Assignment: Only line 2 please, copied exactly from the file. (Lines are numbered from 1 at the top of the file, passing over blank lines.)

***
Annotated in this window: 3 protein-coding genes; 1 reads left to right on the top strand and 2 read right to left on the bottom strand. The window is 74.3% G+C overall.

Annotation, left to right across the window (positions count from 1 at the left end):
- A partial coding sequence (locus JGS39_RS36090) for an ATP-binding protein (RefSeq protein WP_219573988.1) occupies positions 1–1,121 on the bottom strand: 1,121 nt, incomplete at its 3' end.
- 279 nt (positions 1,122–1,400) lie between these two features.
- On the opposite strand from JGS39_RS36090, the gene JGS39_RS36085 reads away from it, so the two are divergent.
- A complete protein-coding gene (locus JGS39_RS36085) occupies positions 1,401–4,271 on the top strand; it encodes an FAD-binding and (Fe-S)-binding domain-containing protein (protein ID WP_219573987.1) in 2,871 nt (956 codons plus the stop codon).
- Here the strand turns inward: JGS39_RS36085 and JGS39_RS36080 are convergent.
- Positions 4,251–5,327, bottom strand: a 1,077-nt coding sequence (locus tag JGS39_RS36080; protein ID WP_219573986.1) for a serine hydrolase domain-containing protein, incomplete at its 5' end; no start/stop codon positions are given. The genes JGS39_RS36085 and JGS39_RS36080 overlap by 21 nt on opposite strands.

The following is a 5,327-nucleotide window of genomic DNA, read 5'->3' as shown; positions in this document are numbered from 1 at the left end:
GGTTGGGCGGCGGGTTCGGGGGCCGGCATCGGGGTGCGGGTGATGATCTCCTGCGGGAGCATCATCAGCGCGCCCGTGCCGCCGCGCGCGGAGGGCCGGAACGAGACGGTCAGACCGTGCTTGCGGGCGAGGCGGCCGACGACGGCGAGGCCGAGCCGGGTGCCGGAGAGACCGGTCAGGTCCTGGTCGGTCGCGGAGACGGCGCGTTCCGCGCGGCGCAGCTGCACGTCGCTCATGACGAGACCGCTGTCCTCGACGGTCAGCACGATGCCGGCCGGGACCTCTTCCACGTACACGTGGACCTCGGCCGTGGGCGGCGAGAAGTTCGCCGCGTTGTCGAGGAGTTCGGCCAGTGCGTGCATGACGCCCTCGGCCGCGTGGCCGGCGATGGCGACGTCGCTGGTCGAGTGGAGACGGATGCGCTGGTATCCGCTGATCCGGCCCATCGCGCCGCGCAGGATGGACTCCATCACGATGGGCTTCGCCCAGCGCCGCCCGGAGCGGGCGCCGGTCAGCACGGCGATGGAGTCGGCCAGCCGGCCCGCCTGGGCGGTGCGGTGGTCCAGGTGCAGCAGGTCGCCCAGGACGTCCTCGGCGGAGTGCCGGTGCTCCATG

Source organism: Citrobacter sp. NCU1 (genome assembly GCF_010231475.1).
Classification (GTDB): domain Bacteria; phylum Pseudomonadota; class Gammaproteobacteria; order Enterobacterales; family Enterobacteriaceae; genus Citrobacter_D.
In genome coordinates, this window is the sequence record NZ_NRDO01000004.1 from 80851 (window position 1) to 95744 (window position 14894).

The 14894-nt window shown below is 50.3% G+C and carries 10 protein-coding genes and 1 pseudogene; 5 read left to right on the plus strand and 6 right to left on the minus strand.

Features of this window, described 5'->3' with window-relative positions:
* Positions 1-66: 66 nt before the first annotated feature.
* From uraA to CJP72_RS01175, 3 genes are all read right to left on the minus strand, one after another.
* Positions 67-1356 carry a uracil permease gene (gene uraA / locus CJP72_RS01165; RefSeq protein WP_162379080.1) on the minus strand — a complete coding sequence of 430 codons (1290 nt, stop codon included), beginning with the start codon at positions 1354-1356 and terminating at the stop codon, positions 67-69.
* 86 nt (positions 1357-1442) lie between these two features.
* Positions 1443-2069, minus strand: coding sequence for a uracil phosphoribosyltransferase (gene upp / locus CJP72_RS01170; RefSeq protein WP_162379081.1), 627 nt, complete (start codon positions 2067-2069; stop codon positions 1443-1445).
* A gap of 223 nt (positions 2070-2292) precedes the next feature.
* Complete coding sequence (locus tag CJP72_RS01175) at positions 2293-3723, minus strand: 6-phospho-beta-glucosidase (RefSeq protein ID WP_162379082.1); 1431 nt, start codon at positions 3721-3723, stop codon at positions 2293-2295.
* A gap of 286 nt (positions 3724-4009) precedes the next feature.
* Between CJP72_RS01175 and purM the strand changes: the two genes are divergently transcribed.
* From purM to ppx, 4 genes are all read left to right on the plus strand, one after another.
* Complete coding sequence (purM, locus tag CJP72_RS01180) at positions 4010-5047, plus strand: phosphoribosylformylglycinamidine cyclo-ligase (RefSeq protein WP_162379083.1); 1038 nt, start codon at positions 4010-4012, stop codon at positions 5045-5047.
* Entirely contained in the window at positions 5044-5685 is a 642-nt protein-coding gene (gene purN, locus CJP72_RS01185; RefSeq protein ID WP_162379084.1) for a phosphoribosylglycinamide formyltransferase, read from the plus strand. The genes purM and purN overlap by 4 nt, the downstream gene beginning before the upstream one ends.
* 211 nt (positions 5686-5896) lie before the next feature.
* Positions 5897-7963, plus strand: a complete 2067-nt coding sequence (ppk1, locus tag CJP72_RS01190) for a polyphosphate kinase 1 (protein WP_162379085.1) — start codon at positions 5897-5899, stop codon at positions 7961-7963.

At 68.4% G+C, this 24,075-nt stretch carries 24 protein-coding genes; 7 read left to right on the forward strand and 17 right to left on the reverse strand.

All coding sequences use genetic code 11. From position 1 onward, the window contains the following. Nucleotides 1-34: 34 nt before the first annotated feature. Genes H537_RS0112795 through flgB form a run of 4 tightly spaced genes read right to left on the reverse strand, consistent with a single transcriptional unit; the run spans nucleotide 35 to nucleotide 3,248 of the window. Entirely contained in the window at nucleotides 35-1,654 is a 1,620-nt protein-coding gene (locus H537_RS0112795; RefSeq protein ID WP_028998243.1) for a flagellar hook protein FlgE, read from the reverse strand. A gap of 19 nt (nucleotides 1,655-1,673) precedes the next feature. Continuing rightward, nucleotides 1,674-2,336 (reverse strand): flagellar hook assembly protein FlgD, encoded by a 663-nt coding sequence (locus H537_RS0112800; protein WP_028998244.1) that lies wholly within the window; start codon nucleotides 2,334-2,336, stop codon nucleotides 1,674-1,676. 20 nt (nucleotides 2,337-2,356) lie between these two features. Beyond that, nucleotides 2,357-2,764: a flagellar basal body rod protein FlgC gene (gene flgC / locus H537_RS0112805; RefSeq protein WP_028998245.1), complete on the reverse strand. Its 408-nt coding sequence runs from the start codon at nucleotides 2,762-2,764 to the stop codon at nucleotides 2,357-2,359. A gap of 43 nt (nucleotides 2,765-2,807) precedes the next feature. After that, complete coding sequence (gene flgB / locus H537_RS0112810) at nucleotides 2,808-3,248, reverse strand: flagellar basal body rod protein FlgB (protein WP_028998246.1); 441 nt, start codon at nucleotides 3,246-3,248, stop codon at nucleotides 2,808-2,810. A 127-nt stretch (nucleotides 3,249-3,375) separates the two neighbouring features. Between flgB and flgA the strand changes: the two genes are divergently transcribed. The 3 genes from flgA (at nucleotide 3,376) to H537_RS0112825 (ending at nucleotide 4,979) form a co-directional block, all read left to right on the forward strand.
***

Annotation, left to right across the window (positions count from 1 at the left end):